Have fun with it! Dy'lar moe...I have no idea what that means. I just made it up but it sounds cool and I could fling it as a swear word. It will help if you are comfortable with the phrases you pick. Make a small list, you only need 5 to 10. Practice them.


Many campaign settings are either based on existing novels/media (such as Wheel of Time or Star Wars) or have novels written about them later on (such as the Forgotten Realms). In this case, your best bet is to read up on existing media and let established authors do the work for you.

If you're playing in a custom setting, @Zach's comment is a good place to start - using a deity's name (not necessarily the one you worship). As an example, take David Eddings' Belgariad and Malloreon series. The residents of Mallorea, worshippers of the god Torak, tend to say things like "Torak's Nails!" or "By Torak's Beard!" as swear-words and exclamations. If your setting doesn't have deities, go for other prominent figures. "By the King's whiskers!" could be one.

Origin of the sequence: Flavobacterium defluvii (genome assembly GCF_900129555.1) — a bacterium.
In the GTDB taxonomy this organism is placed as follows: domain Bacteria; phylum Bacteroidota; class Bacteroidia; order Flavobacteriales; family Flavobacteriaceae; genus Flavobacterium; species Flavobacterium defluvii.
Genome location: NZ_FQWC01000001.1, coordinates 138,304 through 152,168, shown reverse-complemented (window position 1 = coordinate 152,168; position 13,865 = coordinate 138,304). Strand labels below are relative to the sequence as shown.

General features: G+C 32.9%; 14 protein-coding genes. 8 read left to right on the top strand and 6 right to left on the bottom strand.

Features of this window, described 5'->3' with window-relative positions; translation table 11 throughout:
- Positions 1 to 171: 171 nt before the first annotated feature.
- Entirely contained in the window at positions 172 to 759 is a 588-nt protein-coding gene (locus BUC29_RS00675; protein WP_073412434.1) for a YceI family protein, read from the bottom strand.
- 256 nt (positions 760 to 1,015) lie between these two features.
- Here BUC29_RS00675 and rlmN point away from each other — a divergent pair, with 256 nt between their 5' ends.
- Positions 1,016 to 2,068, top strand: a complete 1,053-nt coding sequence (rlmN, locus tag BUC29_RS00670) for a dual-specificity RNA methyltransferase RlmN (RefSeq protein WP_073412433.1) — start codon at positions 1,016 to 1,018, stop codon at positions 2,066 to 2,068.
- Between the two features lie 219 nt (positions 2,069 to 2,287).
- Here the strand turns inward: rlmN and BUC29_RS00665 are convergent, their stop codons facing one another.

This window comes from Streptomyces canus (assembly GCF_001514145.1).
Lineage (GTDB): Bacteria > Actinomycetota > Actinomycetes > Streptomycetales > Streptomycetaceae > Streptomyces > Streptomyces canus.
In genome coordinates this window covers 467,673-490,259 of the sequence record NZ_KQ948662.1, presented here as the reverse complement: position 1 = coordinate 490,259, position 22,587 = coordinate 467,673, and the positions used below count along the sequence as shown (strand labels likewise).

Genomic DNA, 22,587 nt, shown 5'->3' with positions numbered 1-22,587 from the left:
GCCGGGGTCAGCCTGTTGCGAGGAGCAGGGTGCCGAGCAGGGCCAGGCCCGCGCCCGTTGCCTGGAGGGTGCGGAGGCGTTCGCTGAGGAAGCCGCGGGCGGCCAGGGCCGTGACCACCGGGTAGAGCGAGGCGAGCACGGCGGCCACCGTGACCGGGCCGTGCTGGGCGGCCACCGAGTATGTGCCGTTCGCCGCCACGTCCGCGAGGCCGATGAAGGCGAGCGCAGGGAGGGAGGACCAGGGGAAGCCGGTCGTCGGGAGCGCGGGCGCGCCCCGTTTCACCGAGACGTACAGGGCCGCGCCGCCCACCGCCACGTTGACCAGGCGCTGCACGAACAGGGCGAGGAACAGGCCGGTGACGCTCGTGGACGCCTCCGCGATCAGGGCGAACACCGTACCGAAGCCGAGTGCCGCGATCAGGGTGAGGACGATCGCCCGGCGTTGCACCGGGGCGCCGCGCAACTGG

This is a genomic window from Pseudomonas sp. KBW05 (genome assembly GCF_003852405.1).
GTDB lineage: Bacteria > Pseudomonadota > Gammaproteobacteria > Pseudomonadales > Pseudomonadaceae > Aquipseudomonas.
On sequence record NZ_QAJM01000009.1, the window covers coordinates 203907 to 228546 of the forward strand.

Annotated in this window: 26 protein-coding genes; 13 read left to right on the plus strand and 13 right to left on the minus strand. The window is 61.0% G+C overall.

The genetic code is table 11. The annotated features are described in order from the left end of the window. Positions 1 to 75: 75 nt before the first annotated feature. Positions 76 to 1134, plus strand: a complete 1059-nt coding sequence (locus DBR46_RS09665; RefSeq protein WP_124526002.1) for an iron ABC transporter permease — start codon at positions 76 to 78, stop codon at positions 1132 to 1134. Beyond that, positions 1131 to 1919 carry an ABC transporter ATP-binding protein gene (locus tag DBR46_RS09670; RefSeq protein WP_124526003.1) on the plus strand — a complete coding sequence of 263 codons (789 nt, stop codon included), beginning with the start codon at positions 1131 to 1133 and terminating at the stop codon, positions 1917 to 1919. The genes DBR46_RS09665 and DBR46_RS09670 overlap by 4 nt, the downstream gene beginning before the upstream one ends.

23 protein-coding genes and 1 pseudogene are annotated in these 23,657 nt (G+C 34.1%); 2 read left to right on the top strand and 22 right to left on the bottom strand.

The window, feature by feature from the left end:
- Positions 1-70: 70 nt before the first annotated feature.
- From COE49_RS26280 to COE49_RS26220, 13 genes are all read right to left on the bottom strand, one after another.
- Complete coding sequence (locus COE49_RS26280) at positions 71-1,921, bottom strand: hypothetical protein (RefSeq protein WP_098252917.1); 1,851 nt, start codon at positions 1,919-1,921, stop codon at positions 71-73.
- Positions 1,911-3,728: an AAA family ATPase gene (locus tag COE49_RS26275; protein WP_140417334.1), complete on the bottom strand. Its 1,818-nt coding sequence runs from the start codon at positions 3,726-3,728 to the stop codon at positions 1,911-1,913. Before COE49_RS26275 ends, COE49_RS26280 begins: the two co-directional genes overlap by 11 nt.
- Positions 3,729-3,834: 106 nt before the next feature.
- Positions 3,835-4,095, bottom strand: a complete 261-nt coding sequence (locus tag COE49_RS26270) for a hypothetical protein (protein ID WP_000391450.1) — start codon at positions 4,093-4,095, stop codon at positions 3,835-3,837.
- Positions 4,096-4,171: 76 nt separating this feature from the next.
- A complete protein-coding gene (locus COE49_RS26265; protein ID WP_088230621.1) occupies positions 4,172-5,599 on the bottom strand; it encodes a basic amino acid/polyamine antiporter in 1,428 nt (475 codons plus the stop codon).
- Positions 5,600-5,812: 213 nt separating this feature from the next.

However, if you're still set on D&D-specific swear words, I think feat names like "Staggering Criticals!" could do the trick. :)


I believe a person whose native language isn't your setting's variation of Common wouldn't translate any swear words into Common. (I'd certainly either swear as it's used in English or in non-translated Russian) For such a person I'd suggest something like the system I've used for my dwarf character (an expanded version):

  • Swear object verb (halden) - it's bad to be the target. "I've halden your house, your mother and your faith!"